A simple glance at these numbers is sufficient to show that the Hebrew is the original, from which the others diverge on the one side or the other, according to the principle which they have severally adopted. It likewise creates a strong presumption that the object contemplated in these changes was to make the lives more symmetrical, rather than to effect an alteration in the chronology.
5. The structure of the genealogies in Genesis 5 and 11 also favors the belief that they do not register all the names in these respective lines of descent. Their regularity seems to indicate intentional arrangement. Each genealogy includes ten names, Noah being the tenth from Adam, and Terah the tenth from Noah. And each ends with a father having three sons, as is likewise the case with the Cainite genealogy (4:17-22). The Sethite genealogy (chap. 5) culminates in its seventh member, Enoch, who “walked with God, and he was not, for God took him.” The Cainite genealogy also culminates in its seventh member, Lamech, with his polygamy, bloody revenge, and boastful arrogance. The genealogy descending from Shem divides evenly at its fifth member, Peleg; and “in his days was the earth divided.” Now this adjustment of the genealogy in Matthew 1 into three periods of fourteen generations each is brought about by dropping the requisite number of names, it seems in the highest degree probable that the symmetry of these primitive genealogies is artificial rather than natural. It is much more likely that this definite number of names fitting into a regular scheme has been selected as sufficiently representing the periods to which they belong, than that all these striking numerical coincidences should have happened to occur in these successive instances.
It may further be added that if the genealogy in Chapter 11 is complete, Peleg, who marks the entrance of a new period, died while all his ancestors from Noah onward were still living. Indeed Shem, Arphaxad, Selah, and Eber must all have outlived not only Peleg, but all the generations following as far as and including Terah. The whole impression of the narrative in Abraham’s days is that the Flood was an even long since past, and that the actors in it had passed away ages before. And yet if a chronology is to be constructed out of this genealogy, Noah was for fifty-eight years the contemporary of Abraham, and Shem actually survived him thirty-five years, provided 11:26 is to be taken in its natural sense, that Abraham was born in Terah’s seventieth year. This conclusion is well-nigh incredible. The calculation which leads to such a result, must proceed upon a wrong assumption.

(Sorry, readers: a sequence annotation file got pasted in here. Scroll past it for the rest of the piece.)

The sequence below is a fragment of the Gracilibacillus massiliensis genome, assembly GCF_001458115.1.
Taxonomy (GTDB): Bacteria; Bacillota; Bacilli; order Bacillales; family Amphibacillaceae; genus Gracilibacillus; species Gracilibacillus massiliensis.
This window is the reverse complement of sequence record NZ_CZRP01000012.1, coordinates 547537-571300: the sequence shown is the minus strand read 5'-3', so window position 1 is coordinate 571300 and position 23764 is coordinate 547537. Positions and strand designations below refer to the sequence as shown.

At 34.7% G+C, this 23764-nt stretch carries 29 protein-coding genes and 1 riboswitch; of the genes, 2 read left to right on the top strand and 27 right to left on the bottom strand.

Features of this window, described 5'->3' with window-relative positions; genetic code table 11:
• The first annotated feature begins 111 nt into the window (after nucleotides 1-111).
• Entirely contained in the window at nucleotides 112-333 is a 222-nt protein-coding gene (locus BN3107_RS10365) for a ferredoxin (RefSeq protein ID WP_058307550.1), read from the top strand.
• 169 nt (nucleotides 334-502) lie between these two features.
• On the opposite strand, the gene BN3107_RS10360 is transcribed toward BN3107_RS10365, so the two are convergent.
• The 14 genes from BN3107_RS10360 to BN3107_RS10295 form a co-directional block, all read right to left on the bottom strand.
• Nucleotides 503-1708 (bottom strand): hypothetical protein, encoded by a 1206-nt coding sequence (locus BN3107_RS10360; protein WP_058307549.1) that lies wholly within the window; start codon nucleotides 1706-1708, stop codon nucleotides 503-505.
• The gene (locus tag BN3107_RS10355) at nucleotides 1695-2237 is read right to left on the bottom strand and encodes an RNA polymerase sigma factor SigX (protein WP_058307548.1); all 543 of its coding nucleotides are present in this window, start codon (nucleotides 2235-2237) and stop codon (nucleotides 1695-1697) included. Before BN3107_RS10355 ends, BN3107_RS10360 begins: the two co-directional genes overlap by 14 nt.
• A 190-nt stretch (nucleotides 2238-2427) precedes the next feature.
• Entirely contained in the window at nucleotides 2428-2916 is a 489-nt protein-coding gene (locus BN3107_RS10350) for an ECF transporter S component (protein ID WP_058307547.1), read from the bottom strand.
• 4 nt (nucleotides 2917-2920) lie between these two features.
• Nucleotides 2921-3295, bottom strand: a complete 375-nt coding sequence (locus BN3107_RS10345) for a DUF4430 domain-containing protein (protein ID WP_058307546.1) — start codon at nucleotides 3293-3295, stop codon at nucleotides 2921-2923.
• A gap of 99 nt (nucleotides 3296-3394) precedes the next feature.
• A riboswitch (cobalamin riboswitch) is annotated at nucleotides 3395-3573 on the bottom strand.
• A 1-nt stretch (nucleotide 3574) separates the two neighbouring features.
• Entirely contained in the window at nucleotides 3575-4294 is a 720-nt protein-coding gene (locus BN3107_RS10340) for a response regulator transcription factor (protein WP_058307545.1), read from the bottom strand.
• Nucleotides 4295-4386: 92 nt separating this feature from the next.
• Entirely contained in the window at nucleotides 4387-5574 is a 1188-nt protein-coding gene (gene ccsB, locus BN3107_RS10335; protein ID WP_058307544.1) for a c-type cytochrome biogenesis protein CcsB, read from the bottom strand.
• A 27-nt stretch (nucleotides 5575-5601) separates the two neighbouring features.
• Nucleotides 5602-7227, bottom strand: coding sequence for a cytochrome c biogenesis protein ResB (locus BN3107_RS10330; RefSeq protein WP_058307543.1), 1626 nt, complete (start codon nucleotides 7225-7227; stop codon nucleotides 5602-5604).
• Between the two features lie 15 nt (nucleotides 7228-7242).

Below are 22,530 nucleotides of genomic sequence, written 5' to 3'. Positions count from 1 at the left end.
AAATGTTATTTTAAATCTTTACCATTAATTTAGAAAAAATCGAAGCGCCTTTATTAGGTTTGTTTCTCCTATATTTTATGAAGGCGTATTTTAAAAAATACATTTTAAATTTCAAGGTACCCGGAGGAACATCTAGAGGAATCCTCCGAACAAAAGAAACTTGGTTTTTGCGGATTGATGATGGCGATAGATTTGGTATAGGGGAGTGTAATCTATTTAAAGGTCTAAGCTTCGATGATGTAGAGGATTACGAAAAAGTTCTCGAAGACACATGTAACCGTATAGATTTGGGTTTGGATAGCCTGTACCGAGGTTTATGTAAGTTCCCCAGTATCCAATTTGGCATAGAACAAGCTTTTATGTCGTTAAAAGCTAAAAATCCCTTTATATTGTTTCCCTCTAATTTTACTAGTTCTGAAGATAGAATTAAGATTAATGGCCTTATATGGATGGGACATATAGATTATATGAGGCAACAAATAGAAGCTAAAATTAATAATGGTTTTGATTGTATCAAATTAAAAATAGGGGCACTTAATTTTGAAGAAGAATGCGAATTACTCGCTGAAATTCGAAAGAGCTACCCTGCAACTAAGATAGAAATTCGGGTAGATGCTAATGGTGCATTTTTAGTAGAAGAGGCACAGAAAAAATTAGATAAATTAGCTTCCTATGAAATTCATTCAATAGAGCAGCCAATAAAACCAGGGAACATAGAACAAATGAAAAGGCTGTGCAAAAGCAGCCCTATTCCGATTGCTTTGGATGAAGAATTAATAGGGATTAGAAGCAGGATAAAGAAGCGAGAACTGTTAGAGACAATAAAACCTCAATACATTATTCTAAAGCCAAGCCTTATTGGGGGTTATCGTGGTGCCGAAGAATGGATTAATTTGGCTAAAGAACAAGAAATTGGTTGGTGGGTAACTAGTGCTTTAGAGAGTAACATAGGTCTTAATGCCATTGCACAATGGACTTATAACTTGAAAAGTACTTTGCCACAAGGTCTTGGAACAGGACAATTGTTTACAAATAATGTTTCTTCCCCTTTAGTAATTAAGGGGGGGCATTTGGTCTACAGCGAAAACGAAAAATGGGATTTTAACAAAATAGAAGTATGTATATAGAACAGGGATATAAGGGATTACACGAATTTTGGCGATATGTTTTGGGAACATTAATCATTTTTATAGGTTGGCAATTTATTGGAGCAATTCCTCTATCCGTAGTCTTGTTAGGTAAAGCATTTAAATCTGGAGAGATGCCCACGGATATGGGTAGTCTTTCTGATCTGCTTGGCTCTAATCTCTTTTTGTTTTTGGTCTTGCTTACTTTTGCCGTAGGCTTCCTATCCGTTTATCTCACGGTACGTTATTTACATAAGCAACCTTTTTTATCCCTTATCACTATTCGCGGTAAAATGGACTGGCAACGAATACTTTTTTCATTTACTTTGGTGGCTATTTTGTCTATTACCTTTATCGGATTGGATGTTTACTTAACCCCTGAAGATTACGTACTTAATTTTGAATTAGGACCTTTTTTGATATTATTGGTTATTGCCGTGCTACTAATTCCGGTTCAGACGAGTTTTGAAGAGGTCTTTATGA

On these various grounds we conclude that the Scriptures furnish no data for a chronological computation prior to the life of Abraham; and that the Mosaic records do not fix and were not intended to fix the precise date either of the Flood or of the creation of the world.
 He is called in 1 Chron. 24:20 a son of Amram, the ancestor of Moses; for Shubael and Shebuel are in all probability mere orthographic variations of the same name.
 In Ruth 4:17 Ruth’s child is called “a son born to Naomi,” who was Ruth’s mother-in-law and not even an ancestor of the child in the strict sense. Zerubbabel is called familiarly the son of Shealtiel (Ezra 3:2; Hag. 1:1), and is so stated to be in the genealogies of both Matt. 1:12 and Luke 3:27, though in reality he was his nephew (2 Chron. 3:17-19). That descent as reckoned in genealogies is not always that of actual parentage appears from the comparisons of the ancestry of our Lord as given by Matthew and by Luke.
 The number varies in different manuscripts.